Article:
received in piece 27, bored to receive shaft extension 34a, and sealed with respect thereto by seal 74. Parts 29 and 34a may extend and connect to other portions of apparatus as well known in the art. Cylinder 25 is provided with means (not shown) for introducing fluid pressure to opposite sides of piston 64, and venting such pressure alternatively, as well known in the art.

A pressure equalizing mechanism representing an embodiment of the present invention is incorporated in the ram 14 and the associated inner portion of shaft 34.

More specifically, a bypass passageway is provided through ram 14 which, if opened, allows fluid pressure communication between upper and lower zones 16 and 18 even if the rams 14 are closed. That bypass passageway includes a generally central bore extending lengthwise into ram 14 from its outer end, and having an outermost shaft guide portion 31, an enlarged intermediate portion 46 of rectangular cross section, and an innermost sealing section 28, which is straight-sided, and more specifically, cylindrical. The end of this bore 31, 46, 28 terminates in a conical portion which is intersected by a branch bore 30 extending upwardly and inwardly so that it opens through ram 14 at a position disposed inwardly of the upper run 62 of the ram rubber.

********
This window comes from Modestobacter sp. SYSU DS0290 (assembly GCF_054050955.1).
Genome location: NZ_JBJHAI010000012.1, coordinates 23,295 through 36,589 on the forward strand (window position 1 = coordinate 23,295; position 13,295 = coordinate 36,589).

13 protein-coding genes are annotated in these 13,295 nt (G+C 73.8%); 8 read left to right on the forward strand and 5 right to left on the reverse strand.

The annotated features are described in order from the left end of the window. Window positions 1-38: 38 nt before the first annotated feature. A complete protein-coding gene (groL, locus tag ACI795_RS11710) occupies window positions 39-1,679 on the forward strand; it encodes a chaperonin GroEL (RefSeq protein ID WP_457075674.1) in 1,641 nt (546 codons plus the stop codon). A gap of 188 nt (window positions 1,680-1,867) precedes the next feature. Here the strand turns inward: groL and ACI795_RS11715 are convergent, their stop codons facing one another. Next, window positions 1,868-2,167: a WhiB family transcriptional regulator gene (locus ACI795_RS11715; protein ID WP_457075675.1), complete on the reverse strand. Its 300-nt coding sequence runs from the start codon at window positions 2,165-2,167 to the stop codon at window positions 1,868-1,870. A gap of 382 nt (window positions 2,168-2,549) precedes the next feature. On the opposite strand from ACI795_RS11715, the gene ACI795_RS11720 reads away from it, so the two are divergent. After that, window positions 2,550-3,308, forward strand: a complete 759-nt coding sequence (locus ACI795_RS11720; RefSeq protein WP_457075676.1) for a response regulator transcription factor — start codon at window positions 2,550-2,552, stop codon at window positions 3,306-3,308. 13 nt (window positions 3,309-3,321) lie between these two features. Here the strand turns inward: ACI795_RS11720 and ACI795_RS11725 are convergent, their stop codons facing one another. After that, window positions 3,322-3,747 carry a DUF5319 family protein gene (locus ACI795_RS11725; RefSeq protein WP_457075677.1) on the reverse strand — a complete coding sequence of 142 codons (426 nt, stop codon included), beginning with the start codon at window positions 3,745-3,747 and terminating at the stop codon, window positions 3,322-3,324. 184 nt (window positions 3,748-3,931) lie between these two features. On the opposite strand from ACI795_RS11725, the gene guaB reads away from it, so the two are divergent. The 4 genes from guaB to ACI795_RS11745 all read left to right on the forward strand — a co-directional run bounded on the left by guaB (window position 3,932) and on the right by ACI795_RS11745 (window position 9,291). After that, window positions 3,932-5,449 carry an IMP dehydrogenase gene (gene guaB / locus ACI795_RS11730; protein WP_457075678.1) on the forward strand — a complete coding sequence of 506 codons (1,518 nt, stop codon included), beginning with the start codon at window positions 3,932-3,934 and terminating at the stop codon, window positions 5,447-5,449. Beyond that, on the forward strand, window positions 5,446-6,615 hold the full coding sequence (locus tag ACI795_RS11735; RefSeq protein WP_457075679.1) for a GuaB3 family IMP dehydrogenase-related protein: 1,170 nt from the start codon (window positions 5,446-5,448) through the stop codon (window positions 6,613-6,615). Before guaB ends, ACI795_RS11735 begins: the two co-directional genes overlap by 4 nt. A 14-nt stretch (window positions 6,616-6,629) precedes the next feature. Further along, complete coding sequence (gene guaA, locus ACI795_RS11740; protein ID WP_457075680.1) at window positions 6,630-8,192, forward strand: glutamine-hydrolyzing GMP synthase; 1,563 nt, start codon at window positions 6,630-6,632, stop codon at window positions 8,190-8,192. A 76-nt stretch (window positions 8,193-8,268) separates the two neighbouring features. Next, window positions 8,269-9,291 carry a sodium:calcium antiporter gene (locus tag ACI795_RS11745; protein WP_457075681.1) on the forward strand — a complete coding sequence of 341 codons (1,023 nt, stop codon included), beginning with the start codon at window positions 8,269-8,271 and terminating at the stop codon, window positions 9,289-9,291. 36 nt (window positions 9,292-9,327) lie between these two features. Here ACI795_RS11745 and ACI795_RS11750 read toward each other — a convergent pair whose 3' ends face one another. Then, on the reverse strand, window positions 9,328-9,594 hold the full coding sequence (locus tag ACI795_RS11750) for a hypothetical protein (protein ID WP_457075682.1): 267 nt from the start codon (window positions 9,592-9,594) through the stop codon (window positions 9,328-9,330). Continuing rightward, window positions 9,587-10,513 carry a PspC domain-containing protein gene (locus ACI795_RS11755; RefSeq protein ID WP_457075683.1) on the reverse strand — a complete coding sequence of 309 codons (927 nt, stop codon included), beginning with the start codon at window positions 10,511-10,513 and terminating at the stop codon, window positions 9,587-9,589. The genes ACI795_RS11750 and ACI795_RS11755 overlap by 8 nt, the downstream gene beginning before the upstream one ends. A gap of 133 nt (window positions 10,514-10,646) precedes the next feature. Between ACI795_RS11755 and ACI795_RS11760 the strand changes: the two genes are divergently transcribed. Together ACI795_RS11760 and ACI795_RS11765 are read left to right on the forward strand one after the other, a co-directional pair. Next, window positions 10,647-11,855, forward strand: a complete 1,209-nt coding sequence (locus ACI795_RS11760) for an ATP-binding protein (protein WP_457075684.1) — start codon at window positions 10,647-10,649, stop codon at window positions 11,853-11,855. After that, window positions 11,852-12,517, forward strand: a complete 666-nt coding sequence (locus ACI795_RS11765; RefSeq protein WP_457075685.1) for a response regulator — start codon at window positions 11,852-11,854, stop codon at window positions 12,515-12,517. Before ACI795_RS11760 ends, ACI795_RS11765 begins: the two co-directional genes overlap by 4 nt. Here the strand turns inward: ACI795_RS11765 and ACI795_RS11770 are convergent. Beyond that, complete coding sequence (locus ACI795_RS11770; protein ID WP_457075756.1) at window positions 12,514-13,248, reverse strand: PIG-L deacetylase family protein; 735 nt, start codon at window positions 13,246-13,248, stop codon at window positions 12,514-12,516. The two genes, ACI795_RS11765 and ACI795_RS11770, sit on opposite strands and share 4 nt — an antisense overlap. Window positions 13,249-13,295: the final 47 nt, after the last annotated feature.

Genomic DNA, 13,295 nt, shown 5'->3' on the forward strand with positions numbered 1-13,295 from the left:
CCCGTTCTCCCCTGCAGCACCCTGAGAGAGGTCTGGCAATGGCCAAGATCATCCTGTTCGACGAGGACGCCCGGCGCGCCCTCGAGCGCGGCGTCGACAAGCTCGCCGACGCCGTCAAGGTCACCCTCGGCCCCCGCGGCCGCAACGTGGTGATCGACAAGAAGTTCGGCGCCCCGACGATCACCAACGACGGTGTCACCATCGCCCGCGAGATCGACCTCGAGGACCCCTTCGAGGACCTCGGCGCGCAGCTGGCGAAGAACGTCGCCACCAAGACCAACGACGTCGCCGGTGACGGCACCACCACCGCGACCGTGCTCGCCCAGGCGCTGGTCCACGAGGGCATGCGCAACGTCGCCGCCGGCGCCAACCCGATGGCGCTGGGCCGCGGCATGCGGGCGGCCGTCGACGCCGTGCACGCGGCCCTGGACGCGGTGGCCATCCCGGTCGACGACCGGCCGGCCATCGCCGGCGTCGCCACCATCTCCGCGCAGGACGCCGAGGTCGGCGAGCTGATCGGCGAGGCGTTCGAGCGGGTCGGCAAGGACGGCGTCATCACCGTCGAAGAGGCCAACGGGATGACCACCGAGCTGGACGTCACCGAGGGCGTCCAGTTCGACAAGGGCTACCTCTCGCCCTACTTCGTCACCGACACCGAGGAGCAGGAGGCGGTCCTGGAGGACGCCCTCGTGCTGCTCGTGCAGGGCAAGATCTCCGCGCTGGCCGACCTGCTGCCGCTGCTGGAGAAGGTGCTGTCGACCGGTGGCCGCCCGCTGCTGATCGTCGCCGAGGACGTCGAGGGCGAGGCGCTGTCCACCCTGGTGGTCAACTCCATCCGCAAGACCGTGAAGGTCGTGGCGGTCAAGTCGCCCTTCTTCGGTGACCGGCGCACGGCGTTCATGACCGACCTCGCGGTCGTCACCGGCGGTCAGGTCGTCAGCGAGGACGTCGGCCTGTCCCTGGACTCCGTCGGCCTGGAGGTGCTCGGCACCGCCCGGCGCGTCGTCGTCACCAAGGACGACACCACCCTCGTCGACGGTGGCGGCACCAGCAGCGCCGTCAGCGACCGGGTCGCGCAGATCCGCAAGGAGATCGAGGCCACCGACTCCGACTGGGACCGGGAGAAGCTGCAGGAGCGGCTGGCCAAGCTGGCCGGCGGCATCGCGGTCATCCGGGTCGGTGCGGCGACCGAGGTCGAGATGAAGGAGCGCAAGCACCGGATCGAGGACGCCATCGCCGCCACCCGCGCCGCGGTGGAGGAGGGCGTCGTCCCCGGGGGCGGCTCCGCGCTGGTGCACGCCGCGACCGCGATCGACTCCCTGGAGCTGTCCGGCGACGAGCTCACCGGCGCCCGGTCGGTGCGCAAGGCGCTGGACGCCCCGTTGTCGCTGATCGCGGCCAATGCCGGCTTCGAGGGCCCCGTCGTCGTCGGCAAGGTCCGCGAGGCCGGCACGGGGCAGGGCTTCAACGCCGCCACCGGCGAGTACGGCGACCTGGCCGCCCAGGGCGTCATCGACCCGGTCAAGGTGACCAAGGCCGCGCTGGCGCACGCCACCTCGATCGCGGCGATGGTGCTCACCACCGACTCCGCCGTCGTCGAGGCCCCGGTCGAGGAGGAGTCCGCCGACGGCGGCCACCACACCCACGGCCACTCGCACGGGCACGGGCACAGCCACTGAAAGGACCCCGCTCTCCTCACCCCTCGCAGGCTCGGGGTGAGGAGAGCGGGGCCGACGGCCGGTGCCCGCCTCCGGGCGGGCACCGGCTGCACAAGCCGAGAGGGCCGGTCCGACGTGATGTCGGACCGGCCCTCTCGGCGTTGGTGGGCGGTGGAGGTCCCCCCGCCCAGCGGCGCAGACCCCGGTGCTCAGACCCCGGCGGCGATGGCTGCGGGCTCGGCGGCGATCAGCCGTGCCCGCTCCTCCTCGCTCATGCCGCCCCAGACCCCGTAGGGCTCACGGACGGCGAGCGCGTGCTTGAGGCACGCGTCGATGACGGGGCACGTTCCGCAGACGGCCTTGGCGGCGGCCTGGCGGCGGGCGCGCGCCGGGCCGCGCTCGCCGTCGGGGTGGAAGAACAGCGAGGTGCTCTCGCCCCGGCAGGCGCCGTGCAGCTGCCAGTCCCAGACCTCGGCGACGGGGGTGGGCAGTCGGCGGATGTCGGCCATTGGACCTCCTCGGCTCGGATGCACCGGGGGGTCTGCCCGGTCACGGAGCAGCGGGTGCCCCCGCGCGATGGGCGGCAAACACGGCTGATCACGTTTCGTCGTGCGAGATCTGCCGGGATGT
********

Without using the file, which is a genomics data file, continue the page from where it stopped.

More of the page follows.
Shaft 34 extends through cylindrical shall guide portion 31 of the bypass passageway. A rectangular stop member 32 is formed on or rigidly fixed to the inner end of shaft 34 and is disposed in enlarged section 33 of the bypass passageway. Stop 32 is shorter than bore section 33 along the length of the bypass passageway so that it forms a lost motion connection between shaft 34 and ram 14. Rigidly adjoining stop 32 and extending inwardly therefrom is a cylindrical sealing piston 36 carrying an o-ring 42 sized to sealingly engage sealing section 28 of the bypass